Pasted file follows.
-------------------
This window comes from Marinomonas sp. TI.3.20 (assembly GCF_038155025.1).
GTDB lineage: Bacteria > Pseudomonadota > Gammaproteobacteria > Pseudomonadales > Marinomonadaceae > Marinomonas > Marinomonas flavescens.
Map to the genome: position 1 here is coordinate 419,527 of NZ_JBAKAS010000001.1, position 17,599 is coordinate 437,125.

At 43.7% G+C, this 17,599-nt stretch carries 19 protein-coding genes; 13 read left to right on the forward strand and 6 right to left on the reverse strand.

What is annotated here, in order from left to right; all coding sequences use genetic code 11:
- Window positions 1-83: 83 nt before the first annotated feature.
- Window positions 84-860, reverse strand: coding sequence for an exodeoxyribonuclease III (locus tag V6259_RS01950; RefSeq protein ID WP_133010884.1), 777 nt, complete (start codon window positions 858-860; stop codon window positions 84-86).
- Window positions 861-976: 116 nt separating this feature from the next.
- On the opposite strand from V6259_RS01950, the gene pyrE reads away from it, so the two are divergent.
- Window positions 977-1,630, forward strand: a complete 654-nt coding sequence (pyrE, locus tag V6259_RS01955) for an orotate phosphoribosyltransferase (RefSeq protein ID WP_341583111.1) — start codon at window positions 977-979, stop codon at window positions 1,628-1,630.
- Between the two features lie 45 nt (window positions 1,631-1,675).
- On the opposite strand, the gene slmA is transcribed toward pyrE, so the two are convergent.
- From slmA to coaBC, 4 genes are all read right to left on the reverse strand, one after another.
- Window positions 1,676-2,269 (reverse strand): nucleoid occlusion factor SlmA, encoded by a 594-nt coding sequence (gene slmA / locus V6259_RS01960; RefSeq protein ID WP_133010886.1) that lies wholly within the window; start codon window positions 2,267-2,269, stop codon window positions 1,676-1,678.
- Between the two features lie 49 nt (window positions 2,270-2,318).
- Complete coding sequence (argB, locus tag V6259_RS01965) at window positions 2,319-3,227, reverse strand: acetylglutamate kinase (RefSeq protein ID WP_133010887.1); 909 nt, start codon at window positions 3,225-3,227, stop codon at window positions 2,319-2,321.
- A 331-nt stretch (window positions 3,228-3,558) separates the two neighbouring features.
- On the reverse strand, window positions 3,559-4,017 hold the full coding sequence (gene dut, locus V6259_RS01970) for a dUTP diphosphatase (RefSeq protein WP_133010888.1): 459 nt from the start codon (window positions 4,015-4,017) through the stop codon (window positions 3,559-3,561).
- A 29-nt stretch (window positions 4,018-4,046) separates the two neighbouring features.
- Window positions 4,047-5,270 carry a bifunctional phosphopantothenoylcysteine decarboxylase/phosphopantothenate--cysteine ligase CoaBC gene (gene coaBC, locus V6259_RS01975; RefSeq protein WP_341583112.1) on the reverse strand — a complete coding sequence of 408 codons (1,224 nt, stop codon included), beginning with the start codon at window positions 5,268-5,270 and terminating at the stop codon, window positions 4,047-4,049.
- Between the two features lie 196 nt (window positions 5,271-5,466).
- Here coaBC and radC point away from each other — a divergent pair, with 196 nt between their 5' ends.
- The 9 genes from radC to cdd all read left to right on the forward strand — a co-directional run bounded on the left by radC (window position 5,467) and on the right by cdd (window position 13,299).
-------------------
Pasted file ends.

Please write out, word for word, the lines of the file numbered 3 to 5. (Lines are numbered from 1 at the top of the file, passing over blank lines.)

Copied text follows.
Map to the genome: position 1 here is coordinate 419,527 of NZ_JBAKAS010000001.1, position 17,599 is coordinate 437,125.

At 43.7% G+C, this 17,599-nt stretch carries 19 protein-coding genes; 13 read left to right on the forward strand and 6 right to left on the reverse strand.

What is annotated here, in order from left to right; all coding sequences use genetic code 11: